|Title||Social support and monetary resources as protective factors against food insecurity among older Americans: findings from a health and retirement study|
|Publication Type||Journal Article|
|Year of Publication||2019|
|Authors||Bishop, NJ, Wang, K|
|Keywords||Assets, Emotional support, Food insecurity, Income, Social strain|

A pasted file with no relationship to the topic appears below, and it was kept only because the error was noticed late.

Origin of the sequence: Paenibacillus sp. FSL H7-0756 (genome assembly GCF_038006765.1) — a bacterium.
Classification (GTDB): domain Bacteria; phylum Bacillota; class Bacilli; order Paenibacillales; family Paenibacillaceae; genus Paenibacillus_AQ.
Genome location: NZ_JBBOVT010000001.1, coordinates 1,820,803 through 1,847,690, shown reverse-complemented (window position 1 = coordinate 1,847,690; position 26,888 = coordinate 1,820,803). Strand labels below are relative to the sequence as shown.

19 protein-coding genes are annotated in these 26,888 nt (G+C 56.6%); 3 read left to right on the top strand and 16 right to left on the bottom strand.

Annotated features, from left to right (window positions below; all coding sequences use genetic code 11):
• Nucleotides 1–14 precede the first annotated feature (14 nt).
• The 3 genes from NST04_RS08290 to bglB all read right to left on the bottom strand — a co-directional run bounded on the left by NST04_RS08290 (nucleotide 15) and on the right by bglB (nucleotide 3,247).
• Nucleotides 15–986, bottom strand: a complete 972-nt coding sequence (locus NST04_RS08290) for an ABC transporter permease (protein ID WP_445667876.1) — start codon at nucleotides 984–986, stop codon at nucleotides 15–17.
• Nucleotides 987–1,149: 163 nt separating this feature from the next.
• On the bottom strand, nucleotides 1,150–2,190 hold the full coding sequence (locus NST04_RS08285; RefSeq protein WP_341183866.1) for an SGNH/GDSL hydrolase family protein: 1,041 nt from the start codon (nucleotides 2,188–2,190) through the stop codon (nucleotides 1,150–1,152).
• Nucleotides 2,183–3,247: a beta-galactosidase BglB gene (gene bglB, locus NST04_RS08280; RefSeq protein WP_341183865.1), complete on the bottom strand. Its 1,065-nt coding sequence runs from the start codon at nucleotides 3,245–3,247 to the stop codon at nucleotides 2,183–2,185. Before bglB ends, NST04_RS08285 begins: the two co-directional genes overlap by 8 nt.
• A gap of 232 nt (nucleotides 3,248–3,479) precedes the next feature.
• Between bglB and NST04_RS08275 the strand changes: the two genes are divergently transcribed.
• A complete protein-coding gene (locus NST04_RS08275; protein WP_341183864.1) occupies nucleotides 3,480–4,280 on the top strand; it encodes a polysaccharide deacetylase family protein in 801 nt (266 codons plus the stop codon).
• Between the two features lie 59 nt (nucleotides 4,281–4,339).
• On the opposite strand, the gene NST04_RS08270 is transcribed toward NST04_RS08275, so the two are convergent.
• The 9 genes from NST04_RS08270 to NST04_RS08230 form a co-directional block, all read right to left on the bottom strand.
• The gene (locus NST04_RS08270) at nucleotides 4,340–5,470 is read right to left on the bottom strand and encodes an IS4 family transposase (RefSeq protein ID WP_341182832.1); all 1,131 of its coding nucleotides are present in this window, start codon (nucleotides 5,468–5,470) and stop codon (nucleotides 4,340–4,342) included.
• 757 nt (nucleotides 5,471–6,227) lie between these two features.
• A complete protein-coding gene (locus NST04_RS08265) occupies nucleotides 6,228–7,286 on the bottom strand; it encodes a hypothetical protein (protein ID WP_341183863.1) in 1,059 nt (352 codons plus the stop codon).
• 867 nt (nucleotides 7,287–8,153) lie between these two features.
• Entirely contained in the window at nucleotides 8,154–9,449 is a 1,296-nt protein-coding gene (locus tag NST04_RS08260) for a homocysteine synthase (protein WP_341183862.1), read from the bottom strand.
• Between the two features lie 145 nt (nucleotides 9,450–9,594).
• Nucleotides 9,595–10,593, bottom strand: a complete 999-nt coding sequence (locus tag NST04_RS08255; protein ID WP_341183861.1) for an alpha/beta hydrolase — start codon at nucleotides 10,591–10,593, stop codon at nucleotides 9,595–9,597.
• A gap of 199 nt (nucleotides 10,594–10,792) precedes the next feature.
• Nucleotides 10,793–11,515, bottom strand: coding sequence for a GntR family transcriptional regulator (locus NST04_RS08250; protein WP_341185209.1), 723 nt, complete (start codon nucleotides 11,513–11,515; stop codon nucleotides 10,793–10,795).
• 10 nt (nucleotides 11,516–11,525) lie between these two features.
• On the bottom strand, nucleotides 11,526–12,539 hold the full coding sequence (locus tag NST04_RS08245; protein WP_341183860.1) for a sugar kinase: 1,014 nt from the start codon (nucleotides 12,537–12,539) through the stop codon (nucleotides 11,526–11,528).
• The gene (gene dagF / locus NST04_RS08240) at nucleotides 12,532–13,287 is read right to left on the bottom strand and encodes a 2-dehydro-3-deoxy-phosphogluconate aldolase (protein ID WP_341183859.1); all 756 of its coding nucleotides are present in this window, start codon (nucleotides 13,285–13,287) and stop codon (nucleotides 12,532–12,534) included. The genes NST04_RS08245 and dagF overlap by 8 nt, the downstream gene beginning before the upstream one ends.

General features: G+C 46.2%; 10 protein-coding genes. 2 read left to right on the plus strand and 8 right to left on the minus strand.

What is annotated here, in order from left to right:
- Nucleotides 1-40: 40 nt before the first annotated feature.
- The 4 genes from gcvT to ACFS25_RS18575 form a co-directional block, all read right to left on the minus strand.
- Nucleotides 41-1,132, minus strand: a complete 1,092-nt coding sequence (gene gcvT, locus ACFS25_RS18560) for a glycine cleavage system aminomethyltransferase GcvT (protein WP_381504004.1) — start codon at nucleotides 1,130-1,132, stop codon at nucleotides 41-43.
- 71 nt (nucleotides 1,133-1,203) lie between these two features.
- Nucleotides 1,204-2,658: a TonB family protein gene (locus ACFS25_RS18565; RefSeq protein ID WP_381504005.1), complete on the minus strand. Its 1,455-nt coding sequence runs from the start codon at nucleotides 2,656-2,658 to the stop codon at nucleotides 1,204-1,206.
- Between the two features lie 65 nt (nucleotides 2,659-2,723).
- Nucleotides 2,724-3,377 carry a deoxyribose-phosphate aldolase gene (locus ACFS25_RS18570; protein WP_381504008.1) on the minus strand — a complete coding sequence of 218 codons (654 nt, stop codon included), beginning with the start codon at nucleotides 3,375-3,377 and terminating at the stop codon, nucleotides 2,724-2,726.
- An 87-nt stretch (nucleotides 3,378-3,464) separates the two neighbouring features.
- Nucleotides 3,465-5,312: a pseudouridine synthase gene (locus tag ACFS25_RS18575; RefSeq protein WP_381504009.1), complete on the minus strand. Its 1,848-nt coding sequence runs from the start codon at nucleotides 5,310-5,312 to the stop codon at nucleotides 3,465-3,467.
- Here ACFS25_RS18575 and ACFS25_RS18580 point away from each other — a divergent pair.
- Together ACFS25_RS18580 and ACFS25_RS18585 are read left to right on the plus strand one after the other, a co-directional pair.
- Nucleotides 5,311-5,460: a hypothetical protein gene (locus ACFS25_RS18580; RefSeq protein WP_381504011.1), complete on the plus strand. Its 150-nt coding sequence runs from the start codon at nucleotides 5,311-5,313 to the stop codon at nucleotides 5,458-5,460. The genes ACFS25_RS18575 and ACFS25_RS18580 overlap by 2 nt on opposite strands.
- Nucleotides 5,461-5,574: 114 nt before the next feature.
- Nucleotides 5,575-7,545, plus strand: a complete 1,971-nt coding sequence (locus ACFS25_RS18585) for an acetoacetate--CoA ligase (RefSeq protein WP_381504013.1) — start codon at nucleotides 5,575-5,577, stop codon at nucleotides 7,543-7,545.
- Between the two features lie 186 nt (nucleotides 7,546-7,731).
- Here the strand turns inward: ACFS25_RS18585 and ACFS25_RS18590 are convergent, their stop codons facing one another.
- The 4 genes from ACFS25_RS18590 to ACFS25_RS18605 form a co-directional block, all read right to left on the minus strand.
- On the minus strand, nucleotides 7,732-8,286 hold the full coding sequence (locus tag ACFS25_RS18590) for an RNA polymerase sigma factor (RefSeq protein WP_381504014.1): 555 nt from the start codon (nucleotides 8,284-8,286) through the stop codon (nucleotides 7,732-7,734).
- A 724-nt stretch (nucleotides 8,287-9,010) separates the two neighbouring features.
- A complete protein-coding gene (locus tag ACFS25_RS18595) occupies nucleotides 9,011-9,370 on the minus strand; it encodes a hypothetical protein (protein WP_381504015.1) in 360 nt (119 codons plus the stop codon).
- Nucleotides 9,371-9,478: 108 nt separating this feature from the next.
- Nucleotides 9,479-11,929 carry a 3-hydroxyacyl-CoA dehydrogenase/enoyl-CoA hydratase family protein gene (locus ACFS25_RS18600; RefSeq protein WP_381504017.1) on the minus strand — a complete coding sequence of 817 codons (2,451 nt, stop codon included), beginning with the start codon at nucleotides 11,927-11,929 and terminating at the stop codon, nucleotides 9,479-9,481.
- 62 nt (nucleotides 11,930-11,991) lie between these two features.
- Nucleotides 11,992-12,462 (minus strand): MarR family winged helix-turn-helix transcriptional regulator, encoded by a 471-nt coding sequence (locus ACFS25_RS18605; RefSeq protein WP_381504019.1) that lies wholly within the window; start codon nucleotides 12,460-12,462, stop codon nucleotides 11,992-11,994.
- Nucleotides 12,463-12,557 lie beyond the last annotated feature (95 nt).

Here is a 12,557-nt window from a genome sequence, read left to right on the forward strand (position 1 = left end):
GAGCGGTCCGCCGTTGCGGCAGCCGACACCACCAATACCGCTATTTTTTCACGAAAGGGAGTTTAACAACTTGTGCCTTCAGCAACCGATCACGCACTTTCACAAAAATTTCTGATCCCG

We examined the association between social support, monetary resources, and food insecurity among a nationally representative sample of older Americans. Analyses included 1164 Americans aged 65 and above from the 2012 Health and Retirement Study and the 2013 Health Care and Nutrition Study. Logistic regression analyses were used to estimate the likelihood of food insecurity as a function of social support (including social contact, emotional support, and social strain), monetary resources (including household income and household assets), and covariates. We found older adults with greater social strain and lower emotional support were at increased risk of food insecurity. Greater monetary resources were associated with lower risk of food insecurity. Select indicators of social support appeared to moderate the effect of monetary resources on food insecurity, with increasing social strain reducing the protective benefits of greater household assets, and low emotional support reducing the protective effect of increased household income to non-significance. Emotional support and social strain are aspects of social relationships that may play important roles in the relationship between monetary resources and food insecurity. Interventions seeking to reduce the burden of food insecurity should consider the quality and quantity of social relationships as potential risk factors.